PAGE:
The Senate is going to be powerless to get much of anything done, regardless of which party has a very slim majority.  The majority will have the chairmanships, control the agenda, and have the most opportunities for posing and posturing, but they won’t be able to accomplish much because of the absurd filibuster rules that require a majority of 60 votes.

What we’re going to have in Congress is gridlock and endless bickering.  Some might think that’s good because Congress won’t be able to take action in areas they oppose.  On the other hand, though, nothing much will happen on issues these same people support.  Don’t like ObamaCare?  Well, it’s already law, and it’s doubtful that the 111th Congress will be able to repeal all or even many parts of it.  Remember the Senate and presidential vetoes.

There are some ways that gridlock will appeal to conservatives — no cap-and-trade, etc.  But what about immigration reform?  Not a chance, at least in any form that matters.  There are a few issues, like “Don’t Ask, Don’t Tell,” that the new Congress might actually be able to act on without the threat of a veto, but it’s doubtful that most conservatives will approve of the outcome.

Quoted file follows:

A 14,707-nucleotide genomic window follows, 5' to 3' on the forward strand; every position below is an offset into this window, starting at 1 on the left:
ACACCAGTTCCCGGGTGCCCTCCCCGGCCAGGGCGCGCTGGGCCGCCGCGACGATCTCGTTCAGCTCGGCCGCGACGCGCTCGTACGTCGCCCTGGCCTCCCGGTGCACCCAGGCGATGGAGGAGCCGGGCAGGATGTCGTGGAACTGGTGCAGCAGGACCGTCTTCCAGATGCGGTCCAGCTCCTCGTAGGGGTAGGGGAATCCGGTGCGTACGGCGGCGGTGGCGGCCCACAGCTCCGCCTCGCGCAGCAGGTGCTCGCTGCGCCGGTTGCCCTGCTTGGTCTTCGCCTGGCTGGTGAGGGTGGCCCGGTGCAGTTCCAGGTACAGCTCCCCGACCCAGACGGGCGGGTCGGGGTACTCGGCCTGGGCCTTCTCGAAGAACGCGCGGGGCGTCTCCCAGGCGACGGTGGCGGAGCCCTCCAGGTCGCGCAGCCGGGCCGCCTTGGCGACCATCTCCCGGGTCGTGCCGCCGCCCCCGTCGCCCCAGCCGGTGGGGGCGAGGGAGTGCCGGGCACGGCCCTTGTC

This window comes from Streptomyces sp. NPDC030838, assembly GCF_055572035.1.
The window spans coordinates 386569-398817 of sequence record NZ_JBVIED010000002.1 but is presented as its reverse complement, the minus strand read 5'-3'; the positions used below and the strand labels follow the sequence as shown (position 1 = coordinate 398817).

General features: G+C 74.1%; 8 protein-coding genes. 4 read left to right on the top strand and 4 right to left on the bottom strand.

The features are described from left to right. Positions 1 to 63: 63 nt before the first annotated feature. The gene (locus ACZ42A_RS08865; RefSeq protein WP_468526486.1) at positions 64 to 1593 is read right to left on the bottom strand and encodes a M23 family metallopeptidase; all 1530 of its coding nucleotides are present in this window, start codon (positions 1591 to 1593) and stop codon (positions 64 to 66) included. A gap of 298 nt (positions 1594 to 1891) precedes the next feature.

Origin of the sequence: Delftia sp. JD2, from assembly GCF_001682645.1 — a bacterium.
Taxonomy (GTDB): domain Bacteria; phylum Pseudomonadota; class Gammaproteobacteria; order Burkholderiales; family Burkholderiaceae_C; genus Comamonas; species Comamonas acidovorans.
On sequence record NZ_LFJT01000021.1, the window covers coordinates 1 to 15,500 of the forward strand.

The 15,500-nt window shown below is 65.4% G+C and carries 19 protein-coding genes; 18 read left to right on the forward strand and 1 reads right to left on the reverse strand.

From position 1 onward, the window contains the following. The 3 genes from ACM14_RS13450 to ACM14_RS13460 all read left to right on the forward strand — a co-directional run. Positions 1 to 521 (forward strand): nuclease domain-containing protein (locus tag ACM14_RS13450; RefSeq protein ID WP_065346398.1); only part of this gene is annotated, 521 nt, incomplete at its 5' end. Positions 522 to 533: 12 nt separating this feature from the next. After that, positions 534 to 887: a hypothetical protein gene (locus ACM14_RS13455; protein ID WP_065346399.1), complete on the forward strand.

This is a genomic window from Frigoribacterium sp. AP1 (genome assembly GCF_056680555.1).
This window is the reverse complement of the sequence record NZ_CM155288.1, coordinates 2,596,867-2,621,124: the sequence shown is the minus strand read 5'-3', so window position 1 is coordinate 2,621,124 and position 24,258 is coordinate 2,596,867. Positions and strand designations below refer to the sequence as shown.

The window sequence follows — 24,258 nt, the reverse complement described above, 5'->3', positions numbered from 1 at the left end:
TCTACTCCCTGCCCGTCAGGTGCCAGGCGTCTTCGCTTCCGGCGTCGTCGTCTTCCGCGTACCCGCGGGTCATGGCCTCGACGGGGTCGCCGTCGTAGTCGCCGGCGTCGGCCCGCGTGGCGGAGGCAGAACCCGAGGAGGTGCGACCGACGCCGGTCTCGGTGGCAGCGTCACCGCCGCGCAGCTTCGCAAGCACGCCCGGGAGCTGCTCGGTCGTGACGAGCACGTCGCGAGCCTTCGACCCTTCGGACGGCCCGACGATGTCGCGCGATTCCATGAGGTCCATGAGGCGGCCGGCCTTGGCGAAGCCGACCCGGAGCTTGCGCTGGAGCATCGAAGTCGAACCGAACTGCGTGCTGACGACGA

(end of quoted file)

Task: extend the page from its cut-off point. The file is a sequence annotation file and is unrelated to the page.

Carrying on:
The Republicans need to be careful about how they interpret the results of this election.  The Democrats made a big mistake in thinking that the 2008 election was a validation of the Democratic worldview and a mandate to carry out a highly liberal agenda.  It wasn’t; people were just sick of the Republicans.  The election today isn’t a validation of the Republican Party, either.  Most people are pretty fed up with both parties, and all they’re doing today is throwing the rascals out.

However, there’s no doubt that there’s something of a conservative resurgence going on.  But that doesn’t mean as much as some conservatives seem to think.  The pendulum swung too far left in a center-right country, and independents and moderate Democrats are simply pushing it back toward the middle.  If the Republicans try to swing things too far back to the right (despite their limited ability to do it), they’ll likely find themselves thrown out before too long.